Both younger and older men benefit from the clubs in unique ways, as do their communities. The younger participants are equipped with gender equitable attitudes and relationship skills, establishing new norms, and ultimately helping prevent violence against women and girls for future generations.

“I used to be hot-tempered,” Mr. Chuong confesses, “but now I’ve changed completely. The club taught me effective communication skills, how to exercise restraint, and how to convey my feelings without insulting or hurting those I’m speaking to.”

Simultaneously, the programme works to challenge harmful masculinities among older men so they can resolve conflicts in respectful ways yielding more harmonious family relationships and communities.

Community change starts with individuals

Hoang Van_DucHoang Van Duc is a 58-year-old social worker and a pillar of Da Nang’s violence prevention community. He leads a different Male Advocacy Club in a rural suburb of Da Nang. He too has learned to better respect his wife and two daughters through the club’s trainings.

“In order to be a pioneer in the prevention of violence against women and girls, I needed to start by changing my own behaviors,” Mr. Duc admits. “I used to get feisty with my wife and daughters when they acted against my will. The Male Advocacy Club taught me to curb my anger and listen more. And my wife trusts me more now that we share family and business related decisions and responsibilities, which I learned, takes the pressure off of me too.”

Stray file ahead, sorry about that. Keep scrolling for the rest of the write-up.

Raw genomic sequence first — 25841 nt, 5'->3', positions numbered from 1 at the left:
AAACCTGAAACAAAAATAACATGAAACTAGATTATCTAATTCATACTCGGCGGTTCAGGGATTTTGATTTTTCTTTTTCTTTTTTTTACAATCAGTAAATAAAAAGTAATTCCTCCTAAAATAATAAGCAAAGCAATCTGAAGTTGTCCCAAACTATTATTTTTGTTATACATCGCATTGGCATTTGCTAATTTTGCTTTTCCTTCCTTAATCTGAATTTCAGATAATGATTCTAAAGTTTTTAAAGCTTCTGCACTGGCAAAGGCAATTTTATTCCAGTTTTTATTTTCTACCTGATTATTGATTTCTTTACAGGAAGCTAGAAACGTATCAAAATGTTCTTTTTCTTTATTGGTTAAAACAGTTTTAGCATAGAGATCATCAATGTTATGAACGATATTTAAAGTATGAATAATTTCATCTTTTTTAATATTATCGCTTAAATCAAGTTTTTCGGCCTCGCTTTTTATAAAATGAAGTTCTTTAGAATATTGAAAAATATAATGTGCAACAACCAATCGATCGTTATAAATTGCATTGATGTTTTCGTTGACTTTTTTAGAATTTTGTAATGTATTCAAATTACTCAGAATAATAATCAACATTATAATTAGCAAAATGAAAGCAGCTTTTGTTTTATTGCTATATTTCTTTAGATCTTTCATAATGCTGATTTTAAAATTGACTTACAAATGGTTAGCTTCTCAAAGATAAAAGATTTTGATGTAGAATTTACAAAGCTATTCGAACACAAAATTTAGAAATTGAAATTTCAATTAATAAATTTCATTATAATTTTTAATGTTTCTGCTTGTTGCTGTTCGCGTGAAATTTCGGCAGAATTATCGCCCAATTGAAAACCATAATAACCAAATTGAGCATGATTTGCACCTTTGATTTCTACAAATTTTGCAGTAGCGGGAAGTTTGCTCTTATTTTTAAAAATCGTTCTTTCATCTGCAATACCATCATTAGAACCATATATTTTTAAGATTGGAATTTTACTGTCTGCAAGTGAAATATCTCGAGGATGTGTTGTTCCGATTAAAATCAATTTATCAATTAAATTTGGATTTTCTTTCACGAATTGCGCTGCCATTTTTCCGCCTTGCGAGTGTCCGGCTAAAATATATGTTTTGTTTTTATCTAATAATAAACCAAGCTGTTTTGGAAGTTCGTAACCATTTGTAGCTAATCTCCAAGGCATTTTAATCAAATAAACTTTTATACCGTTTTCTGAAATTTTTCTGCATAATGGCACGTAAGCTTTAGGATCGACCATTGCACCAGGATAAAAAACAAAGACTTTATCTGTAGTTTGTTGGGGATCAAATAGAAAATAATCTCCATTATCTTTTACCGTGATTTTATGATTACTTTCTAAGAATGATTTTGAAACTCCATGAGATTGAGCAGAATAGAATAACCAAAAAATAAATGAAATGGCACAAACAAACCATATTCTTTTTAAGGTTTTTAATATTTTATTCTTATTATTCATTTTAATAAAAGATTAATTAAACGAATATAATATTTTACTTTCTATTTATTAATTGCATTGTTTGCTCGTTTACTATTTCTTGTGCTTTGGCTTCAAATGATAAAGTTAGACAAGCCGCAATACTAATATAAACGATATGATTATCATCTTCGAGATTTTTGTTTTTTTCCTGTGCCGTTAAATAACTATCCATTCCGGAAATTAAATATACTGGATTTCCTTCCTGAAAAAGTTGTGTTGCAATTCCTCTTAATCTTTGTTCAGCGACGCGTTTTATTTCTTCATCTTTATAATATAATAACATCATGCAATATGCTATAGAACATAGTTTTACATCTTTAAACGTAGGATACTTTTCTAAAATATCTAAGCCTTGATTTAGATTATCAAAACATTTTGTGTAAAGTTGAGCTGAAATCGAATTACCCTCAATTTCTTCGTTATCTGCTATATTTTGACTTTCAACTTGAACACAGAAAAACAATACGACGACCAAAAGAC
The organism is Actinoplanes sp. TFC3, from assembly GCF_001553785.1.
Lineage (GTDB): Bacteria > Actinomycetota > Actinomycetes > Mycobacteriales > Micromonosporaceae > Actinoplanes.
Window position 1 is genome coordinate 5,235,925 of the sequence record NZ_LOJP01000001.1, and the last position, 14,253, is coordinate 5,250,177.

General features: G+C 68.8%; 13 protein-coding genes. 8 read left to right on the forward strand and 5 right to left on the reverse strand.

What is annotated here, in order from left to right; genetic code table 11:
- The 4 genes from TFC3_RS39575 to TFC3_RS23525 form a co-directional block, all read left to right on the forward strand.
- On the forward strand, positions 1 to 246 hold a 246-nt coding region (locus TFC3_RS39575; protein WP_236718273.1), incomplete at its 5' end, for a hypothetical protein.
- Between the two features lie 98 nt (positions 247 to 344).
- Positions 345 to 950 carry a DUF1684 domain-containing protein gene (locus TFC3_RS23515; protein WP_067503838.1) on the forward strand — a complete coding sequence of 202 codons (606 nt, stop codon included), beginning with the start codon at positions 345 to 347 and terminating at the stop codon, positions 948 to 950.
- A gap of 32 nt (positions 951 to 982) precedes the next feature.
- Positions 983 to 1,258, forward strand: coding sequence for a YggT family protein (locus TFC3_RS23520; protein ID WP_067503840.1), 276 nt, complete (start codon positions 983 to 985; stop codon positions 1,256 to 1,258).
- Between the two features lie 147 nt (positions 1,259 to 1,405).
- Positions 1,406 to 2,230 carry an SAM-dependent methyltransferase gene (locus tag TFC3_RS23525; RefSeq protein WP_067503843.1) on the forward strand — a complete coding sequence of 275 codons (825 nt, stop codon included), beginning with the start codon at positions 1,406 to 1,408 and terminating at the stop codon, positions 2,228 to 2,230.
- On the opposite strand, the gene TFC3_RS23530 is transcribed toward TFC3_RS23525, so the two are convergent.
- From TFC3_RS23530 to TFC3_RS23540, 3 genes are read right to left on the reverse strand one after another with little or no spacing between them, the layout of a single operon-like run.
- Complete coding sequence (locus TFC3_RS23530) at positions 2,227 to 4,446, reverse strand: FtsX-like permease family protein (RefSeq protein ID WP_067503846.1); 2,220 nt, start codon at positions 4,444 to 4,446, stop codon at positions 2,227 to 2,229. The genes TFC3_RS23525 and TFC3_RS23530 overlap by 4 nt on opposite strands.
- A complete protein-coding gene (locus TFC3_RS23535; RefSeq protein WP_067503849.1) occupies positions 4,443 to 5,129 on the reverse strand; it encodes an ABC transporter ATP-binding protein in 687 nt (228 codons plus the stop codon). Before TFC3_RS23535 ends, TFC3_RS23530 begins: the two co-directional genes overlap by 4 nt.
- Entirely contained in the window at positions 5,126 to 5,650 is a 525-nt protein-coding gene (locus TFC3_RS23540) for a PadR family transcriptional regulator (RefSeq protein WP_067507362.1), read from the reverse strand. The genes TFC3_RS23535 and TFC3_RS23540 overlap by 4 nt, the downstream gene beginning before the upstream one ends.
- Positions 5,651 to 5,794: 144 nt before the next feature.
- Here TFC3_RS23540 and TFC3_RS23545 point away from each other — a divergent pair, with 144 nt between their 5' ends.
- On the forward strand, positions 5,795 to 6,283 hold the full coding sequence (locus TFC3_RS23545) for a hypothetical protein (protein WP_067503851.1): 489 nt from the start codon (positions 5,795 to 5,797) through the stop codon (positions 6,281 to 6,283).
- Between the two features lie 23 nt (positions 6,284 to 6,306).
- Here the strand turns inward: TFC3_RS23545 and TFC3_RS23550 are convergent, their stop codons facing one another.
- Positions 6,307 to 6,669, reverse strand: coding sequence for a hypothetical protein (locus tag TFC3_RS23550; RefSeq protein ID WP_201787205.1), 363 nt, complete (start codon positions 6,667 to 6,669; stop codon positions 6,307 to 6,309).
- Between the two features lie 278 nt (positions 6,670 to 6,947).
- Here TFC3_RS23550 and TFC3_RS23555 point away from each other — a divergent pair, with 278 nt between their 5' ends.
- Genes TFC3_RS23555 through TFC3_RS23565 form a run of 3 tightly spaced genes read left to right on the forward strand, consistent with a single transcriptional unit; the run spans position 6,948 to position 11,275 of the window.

Mr. Duc’s introspective approach underscores the intervention’s framework: Creating a safe and equitable community starts at the individual level and gradually expands from there.

One way Mr. Duc supports his community is by providing conflict resolution advice. For instance, his younger neighbors suffered a volatile marriage – their arguments frequently carried into nearby homes. Through Mr. Duc’s counsel, their relationship has significantly improved.

“Without Mr. Duc’s advice, I wouldn’t have known that scolding my wife and leaving her out of key decisions hurt and disrespected her,” Mr. Duc’s neighbor says. “My wife’s sadness permeated through our lives, negatively impacting our family’s happiness, my children’s education and our neighbors.”

The programme’s goal is to eventually empower club members to serve as volunteers in their communities, engaging in and leading violence prevention activism.

Sustaining the promise of a future free of violence against women and girls

By empowering men to initiate their own efforts to prevent violence against women and girls within their communities, the Male Advocacy Programme’s impact looks promising.

“The most difficult barrier to ending such violence is the reign of gender biases deep within the community – not only with male perpetrators, but also with female victims of violence,” Mr. Chuong explains. “Comprehensive change requires time and the full participation and support of many men – those who are young like me and elders too. I will continue my work after the programme ends because I want to contribute to a safe and equal community for all to enjoy.”

Mr. Duc is also committed to carrying on the Male Advocacy Club’s legacy, and he is optimistic that societal change is on its way. “While gender stereotypes are still entrenched in the community, I have hope the trend is reversing,” Mr. Duc says. “I will always continue spreading gender equitable attitudes and behaviors so one day we live in a community – and country – free of violence against women and girls.”